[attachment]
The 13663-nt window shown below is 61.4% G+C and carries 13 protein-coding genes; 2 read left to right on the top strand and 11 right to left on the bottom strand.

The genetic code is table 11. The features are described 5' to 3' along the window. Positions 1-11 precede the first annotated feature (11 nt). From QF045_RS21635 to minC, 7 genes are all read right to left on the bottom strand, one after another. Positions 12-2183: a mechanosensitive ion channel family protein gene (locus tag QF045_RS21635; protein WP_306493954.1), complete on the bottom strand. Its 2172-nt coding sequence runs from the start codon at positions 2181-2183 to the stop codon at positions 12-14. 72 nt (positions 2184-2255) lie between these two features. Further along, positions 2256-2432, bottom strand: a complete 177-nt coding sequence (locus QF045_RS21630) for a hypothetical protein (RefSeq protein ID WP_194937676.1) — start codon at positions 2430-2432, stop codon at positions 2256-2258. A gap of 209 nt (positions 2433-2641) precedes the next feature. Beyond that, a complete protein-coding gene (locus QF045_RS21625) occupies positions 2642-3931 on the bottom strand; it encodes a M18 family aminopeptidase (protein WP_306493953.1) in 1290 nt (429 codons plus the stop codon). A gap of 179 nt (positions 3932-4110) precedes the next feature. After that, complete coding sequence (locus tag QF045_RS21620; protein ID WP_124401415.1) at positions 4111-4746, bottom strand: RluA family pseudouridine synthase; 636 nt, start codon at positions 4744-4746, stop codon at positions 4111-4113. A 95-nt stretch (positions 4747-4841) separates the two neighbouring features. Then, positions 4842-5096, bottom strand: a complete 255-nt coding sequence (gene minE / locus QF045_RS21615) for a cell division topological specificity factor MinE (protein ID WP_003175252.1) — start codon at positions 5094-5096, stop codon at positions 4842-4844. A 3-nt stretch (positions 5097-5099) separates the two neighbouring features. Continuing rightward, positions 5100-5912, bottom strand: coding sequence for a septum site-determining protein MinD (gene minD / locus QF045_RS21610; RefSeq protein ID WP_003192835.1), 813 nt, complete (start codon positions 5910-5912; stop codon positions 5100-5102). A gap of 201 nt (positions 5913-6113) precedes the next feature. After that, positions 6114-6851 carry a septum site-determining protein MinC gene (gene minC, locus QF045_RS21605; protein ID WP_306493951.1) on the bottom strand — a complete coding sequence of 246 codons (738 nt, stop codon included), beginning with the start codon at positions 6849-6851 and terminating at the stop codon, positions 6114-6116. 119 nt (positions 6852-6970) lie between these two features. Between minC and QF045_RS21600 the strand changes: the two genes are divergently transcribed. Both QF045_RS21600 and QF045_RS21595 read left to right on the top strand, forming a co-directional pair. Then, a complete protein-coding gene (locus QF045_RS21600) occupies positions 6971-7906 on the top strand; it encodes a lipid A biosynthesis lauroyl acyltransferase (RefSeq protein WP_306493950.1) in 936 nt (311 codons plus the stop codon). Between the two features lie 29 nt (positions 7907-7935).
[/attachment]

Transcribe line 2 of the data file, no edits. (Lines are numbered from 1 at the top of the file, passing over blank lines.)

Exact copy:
The genetic code is table 11. The features are described 5' to 3' along the window. Positions 1-11 precede the first annotated feature (11 nt). From QF045_RS21635 to minC, 7 genes are all read right to left on the bottom strand, one after another. Positions 12-2183: a mechanosensitive ion channel family protein gene (locus tag QF045_RS21635; protein WP_306493954.1), complete on the bottom strand. Its 2172-nt coding sequence runs from the start codon at positions 2181-2183 to the stop codon at positions 12-14. 72 nt (positions 2184-2255) lie between these two features. Further along, positions 2256-2432, bottom strand: a complete 177-nt coding sequence (locus QF045_RS21630) for a hypothetical protein (RefSeq protein ID WP_194937676.1) — start codon at positions 2430-2432, stop codon at positions 2256-2258. A gap of 209 nt (positions 2433-2641) precedes the next feature. Beyond that, a complete protein-coding gene (locus QF045_RS21625) occupies positions 2642-3931 on the bottom strand; it encodes a M18 family aminopeptidase (protein WP_306493953.1) in 1290 nt (429 codons plus the stop codon). A gap of 179 nt (positions 3932-4110) precedes the next feature. After that, complete coding sequence (locus tag QF045_RS21620; protein ID WP_124401415.1) at positions 4111-4746, bottom strand: RluA family pseudouridine synthase; 636 nt, start codon at positions 4744-4746, stop codon at positions 4111-4113. A 95-nt stretch (positions 4747-4841) separates the two neighbouring features. Then, positions 4842-5096, bottom strand: a complete 255-nt coding sequence (gene minE / locus QF045_RS21615) for a cell division topological specificity factor MinE (protein ID WP_003175252.1) — start codon at positions 5094-5096, stop codon at positions 4842-4844. A 3-nt stretch (positions 5097-5099) separates the two neighbouring features. Continuing rightward, positions 5100-5912, bottom strand: coding sequence for a septum site-determining protein MinD (gene minD / locus QF045_RS21610; RefSeq protein ID WP_003192835.1), 813 nt, complete (start codon positions 5910-5912; stop codon positions 5100-5102). A gap of 201 nt (positions 5913-6113) precedes the next feature. After that, positions 6114-6851 carry a septum site-determining protein MinC gene (gene minC, locus QF045_RS21605; protein ID WP_306493951.1) on the bottom strand — a complete coding sequence of 246 codons (738 nt, stop codon included), beginning with the start codon at positions 6849-6851 and terminating at the stop codon, positions 6114-6116. 119 nt (positions 6852-6970) lie between these two features. Between minC and QF045_RS21600 the strand changes: the two genes are divergently transcribed. Both QF045_RS21600 and QF045_RS21595 read left to right on the top strand, forming a co-directional pair. Then, a complete protein-coding gene (locus QF045_RS21600) occupies positions 6971-7906 on the top strand; it encodes a lipid A biosynthesis lauroyl acyltransferase (RefSeq protein WP_306493950.1) in 936 nt (311 codons plus the stop codon). Between the two features lie 29 nt (positions 7907-7935).